By late 1950 some of the Maori Affairs staff who had been housed in the building relocated to different premises, and by March 1952 the District Officer at Wanganui agreed that internal alterations only - most notably the moving of the main entrance to Campbell Place - would suffice. The Maori Affairs file is silent on whether these alterations took place, but other available evidence suggests that the removal of the main doorway and further internal changes did indeed take place in 1952.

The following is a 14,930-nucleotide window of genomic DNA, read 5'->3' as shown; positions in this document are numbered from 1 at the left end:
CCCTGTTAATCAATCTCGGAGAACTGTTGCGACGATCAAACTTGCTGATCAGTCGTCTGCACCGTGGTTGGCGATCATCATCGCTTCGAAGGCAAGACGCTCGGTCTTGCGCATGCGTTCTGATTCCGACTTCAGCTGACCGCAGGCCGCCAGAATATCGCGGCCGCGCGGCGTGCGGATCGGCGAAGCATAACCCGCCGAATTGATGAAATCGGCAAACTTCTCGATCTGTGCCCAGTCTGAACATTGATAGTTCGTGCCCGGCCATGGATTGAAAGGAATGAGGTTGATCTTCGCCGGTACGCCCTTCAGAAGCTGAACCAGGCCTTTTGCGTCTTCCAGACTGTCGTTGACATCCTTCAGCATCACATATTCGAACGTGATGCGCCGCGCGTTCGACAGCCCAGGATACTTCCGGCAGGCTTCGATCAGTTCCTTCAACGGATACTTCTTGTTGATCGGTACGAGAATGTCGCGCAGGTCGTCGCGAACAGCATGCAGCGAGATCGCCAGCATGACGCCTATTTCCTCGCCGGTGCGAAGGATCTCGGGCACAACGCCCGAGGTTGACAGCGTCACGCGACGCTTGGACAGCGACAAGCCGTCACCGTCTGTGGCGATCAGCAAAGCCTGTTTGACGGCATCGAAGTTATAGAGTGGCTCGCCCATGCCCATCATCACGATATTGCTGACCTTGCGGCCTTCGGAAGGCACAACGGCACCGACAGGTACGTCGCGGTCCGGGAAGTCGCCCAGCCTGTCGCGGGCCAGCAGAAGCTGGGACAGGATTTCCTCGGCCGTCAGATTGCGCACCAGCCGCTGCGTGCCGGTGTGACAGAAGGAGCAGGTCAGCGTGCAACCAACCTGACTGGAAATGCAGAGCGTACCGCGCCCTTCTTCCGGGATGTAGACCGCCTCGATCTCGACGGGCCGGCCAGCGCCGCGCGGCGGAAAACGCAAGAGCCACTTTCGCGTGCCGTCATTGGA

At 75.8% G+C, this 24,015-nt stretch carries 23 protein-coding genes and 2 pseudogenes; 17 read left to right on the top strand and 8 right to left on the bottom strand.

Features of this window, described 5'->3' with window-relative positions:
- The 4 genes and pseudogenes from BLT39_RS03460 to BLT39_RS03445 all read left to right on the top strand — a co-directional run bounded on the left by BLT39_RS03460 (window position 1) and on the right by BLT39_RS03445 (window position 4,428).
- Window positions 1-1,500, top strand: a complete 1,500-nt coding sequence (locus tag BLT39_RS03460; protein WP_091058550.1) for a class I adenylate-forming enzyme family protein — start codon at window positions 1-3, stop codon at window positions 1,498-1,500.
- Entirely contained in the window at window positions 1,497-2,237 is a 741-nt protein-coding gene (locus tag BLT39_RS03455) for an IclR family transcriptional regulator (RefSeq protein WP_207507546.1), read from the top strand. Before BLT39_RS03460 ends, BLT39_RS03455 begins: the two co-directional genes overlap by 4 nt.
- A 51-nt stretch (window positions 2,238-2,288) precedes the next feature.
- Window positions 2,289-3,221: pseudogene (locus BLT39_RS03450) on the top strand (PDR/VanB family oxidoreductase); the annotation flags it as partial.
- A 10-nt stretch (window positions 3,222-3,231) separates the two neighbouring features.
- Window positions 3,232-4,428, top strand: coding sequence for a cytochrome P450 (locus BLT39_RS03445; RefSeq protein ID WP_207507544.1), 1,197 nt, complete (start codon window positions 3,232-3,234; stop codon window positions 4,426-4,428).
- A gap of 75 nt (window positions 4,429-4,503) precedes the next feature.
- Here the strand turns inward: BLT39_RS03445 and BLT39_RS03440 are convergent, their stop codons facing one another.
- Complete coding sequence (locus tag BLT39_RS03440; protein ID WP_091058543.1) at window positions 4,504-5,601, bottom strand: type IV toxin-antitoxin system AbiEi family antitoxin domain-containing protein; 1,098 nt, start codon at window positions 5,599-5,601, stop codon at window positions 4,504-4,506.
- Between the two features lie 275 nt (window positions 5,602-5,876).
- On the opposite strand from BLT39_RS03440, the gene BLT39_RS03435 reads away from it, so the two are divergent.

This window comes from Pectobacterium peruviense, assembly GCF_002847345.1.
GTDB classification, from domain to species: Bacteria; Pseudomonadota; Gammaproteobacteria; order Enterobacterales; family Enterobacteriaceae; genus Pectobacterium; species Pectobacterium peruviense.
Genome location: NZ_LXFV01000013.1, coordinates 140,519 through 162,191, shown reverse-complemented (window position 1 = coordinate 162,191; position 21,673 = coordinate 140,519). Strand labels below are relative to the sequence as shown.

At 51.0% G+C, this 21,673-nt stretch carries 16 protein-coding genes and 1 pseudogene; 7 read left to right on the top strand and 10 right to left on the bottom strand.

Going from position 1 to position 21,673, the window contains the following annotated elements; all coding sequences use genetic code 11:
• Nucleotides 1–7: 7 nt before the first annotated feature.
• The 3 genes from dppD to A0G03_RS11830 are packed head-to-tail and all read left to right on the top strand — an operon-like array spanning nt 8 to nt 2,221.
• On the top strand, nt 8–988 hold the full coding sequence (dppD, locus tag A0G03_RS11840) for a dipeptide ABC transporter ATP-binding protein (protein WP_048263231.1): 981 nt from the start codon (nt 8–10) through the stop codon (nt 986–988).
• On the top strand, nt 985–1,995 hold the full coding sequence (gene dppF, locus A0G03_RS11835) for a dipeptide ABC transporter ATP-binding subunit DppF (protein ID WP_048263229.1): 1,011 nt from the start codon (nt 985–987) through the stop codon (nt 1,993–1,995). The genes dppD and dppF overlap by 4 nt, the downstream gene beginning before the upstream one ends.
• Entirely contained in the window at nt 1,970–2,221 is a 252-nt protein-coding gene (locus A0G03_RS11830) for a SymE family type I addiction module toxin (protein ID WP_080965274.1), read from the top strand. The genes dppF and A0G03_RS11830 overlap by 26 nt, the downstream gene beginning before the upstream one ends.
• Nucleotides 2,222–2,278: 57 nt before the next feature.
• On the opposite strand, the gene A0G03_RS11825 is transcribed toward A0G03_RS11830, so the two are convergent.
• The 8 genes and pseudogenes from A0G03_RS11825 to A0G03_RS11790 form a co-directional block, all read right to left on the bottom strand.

In 1953 the focus shifted to the Courtroom itself. In February, the Maori Affairs Under-Secretary wrote to the District Officer in Wanganui stating that a complaint had been made about the noise from factories during Court sittings, and the fact that the premises were used for dances at night. He also enquired as to whether it would be possible to secure more suitable premises for the Court sittings, such as the Magistrates' Court, or whether the brick building used as bulk store on the adjoining property, acquired in 1944, could be converted into a Courtroom once it was vacated by Maori Affairs staff. Although the District Officer considered that neither of the two alternatives was viable, by November 1953 the brick building was being converted into a Courtroom, and was serving this purpose by April 1954. Yet by June 1957 it was already in need of serious repairs.